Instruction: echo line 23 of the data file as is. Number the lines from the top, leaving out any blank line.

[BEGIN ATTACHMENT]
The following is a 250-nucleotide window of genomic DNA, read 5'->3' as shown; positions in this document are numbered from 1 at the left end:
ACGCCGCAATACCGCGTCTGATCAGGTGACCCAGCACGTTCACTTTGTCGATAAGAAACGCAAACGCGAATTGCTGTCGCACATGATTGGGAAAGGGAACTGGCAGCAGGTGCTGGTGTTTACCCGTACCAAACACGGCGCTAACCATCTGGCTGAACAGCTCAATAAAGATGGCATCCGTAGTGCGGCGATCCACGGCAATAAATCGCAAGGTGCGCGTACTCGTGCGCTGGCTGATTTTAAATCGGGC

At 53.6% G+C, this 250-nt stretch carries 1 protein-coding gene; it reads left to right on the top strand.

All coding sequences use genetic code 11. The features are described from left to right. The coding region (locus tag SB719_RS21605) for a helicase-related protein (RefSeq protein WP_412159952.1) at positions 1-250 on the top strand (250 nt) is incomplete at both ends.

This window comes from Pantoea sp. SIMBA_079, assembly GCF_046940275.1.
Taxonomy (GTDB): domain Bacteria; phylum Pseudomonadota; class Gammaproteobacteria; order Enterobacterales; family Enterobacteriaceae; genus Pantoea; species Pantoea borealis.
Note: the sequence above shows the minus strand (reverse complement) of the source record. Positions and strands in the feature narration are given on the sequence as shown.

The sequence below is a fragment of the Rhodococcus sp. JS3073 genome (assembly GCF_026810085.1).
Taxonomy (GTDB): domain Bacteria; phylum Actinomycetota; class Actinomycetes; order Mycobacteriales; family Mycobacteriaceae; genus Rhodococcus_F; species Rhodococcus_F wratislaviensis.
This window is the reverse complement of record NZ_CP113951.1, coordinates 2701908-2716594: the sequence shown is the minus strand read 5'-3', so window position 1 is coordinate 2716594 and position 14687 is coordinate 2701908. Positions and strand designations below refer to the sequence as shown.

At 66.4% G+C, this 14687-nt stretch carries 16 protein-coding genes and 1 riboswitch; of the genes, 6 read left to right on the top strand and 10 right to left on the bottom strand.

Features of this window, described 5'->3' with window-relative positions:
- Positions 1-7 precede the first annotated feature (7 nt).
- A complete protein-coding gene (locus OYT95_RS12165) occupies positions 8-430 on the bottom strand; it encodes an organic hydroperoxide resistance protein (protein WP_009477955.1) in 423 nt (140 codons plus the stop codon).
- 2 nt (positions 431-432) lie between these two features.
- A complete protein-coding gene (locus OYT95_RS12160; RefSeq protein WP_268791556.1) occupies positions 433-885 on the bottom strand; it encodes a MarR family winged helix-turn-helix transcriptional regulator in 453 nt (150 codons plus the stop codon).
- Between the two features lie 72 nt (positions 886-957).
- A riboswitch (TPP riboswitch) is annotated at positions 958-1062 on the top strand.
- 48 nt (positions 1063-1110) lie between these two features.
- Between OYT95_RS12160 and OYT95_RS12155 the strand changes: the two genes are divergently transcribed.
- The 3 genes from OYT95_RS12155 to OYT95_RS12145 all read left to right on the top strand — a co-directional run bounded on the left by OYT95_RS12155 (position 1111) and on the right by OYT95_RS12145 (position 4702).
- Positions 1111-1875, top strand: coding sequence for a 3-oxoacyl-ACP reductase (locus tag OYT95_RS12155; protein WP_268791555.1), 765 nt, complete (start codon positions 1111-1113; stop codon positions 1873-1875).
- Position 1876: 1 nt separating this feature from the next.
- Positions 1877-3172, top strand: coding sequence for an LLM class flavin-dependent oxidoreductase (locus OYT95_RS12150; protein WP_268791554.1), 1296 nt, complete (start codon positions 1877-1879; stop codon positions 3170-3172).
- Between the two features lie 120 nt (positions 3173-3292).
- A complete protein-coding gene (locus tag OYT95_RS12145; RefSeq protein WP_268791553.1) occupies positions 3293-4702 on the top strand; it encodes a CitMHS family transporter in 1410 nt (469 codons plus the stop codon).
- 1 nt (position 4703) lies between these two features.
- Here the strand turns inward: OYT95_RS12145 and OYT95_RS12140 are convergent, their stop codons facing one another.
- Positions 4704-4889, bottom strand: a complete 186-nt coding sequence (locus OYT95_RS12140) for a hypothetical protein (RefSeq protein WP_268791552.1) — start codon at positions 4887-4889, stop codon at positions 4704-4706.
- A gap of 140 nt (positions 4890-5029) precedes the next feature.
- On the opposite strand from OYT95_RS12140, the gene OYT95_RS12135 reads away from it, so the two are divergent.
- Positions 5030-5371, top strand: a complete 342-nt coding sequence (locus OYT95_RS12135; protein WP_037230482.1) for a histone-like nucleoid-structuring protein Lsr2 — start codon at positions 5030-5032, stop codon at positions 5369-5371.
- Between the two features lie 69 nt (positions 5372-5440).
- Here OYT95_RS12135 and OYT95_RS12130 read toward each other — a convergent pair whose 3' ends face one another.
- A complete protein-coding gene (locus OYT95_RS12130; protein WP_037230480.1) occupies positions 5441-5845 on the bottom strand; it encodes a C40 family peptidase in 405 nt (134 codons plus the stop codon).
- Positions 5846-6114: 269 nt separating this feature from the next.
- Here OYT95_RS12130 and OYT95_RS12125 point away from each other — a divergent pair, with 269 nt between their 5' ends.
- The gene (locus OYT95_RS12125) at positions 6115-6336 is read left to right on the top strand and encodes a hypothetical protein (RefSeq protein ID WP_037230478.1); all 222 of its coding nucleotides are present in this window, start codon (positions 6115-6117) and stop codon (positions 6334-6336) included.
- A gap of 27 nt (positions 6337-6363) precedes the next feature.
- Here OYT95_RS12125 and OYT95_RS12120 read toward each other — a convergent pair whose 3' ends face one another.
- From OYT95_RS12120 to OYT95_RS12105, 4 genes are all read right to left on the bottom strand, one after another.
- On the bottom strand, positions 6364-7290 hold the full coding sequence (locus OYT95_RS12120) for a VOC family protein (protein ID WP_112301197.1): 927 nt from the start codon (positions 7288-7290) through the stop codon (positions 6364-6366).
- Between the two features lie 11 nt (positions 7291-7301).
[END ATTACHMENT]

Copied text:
- Position 1876: 1 nt separating this feature from the next.